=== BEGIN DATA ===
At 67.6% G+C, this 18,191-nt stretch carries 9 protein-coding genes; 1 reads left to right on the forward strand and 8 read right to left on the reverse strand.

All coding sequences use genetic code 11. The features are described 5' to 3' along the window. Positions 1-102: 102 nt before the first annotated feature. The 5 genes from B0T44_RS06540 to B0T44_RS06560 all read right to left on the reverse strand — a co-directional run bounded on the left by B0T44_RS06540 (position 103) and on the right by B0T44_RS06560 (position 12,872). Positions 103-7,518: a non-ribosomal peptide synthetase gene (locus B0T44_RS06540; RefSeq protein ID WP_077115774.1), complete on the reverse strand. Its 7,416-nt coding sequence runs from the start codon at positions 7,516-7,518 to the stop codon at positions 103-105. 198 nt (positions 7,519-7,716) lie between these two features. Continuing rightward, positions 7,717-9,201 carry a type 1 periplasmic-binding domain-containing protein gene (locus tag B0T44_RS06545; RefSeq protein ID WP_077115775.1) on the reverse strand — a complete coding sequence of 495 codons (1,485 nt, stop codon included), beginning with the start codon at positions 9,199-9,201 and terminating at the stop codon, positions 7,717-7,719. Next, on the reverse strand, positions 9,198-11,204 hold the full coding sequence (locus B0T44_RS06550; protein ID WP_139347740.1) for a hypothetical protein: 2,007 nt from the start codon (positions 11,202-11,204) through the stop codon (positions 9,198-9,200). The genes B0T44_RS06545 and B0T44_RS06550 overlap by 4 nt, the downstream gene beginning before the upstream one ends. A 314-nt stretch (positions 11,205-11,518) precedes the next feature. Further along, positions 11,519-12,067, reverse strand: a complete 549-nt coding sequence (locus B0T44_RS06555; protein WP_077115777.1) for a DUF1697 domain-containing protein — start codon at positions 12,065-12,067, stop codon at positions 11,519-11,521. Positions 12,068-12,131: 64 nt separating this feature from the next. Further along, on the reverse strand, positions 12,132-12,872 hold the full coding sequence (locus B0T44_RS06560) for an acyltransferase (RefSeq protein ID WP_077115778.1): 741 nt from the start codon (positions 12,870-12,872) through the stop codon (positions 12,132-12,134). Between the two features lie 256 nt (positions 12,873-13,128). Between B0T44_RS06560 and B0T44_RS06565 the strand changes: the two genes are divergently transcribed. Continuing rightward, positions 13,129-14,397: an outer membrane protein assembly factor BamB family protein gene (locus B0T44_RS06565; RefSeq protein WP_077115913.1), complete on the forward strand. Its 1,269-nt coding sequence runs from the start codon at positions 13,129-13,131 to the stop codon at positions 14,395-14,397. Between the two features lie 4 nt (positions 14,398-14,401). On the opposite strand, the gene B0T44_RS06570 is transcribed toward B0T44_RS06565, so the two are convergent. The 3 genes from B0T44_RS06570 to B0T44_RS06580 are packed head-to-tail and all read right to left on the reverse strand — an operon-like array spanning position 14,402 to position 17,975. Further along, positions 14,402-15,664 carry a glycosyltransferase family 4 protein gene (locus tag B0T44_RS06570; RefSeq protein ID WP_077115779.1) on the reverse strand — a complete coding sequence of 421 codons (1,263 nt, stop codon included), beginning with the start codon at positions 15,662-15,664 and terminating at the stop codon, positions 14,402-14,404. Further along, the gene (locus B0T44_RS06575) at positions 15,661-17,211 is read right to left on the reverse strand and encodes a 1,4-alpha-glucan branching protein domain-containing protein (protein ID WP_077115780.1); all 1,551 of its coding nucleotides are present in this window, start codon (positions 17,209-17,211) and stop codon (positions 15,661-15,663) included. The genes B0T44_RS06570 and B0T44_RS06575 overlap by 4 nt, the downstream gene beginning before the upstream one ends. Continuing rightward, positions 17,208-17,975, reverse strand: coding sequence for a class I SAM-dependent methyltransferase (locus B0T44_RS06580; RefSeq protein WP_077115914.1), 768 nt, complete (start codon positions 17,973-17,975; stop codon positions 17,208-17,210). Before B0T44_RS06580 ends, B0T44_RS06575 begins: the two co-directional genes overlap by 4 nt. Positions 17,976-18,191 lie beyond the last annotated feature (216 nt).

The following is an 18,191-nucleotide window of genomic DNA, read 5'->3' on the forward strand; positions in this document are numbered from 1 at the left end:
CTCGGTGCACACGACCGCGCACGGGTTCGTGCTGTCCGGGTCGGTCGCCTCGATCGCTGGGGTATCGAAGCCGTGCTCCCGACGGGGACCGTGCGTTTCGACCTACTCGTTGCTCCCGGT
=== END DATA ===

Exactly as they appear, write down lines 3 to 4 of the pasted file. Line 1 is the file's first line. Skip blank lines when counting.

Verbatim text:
The following is an 18,191-nucleotide window of genomic DNA, read 5'->3' on the forward strand; positions in this document are numbered from 1 at the left end:
CTCGGTGCACACGACCGCGCACGGGTTCGTGCTGTCCGGGTCGGTCGCCTCGATCGCTGGGGTATCGAAGCCGTGCTCCCGACGGGGACCGTGCGTTTCGACCTACTCGTTGCTCCCGGT